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unclewebb

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Your TPL screenshot shows that the Turbo Boost Long Power Max is set to 15 Watts. That is what is limiting you. Try increasing both long and short power limits to 30. When your CPU is throttling, watch the reported power consumption. It is power not temperature that limits these CPUs.

You can also increase the PP0 Current Limit up to 100 so it does not interfere with things. Same for IccMax. The FIVR - Disable and Lock Turbo Power Limits box might also need to be checked. Do some testing before checking this box. Post a screenshot of ThrottleStop with the Limit Reasons window open while the CPU is loaded and throttling.

The latest version includes adjustable PROCHOT Offset in the Options window. Intel default for this setting is 0.
 
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muhlisgursoy

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Thanks a lot! Now the frequency kept stable on about 3.3 GHz. Before this, I was getting about 1100 score on Cinebench but now it gets 1564 score (the average was 1259), surpassing i7-4850HQ. The CPU now gets hot as 95°C on maximum.

I did change the current limit, checked the "disable and lock power limits" box, and increased both long and short power limits to 30. I didn't change the IccMax.

I think I will set the long and short power limits a bit lower (maybe 26 or something), just in case it overheats (or should I decrease the PP0 Current Limit?). I will write my results here later.
 

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unclewebb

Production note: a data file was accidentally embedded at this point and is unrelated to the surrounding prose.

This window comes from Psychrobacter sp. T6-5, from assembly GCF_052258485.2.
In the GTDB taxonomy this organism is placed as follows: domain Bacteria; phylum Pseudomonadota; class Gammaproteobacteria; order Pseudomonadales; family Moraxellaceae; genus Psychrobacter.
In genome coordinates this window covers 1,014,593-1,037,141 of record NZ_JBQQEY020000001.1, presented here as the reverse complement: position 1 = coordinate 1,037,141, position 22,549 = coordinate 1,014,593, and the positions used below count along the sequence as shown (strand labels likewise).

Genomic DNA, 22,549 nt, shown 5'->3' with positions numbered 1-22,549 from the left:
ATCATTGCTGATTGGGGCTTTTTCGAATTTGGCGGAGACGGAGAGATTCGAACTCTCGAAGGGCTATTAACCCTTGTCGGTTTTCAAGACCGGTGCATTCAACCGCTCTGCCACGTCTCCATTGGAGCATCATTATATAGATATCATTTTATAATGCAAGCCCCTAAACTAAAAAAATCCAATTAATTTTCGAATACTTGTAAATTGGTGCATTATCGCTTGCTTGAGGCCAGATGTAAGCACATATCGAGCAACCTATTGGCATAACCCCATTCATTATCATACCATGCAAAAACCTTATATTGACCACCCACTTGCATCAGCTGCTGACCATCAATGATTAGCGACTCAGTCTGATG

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The CPU now gets hot as 95°C on maximum.
Intel rates their CPUs to be able to run reliably up to 100°C. Like most manufacturers, Acer set this limit a little lower at 95°C to be on the safe side so no worries. Your CPU cannot "overheat". It will thermal throttle when it has to which prevents any overheating.

You might be able to use the ThrottleStop version I posted if you are interested in setting this to 100°C.

There is no need to decrease any of the limits but you can set these limits however you like. After all, it is your laptop.
Nice increase in your Cinebench scores. :toast:

Edit - Here is a Task Scheduler guide if you want to run ThrottleStop when Windows starts.
 
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muhlisgursoy

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Here are my observations:
(The ultimate performance power plan has a 100% minimum and maximum CPU state.)

undervolt.jpg


I think I will switch to this ThrottleStop profile sometimes when I need high performance for a short period. I didn't change the temperature limit, I'm concerned if my CPU or laptop lifetime shortens and as this laptop is still new (a few months old).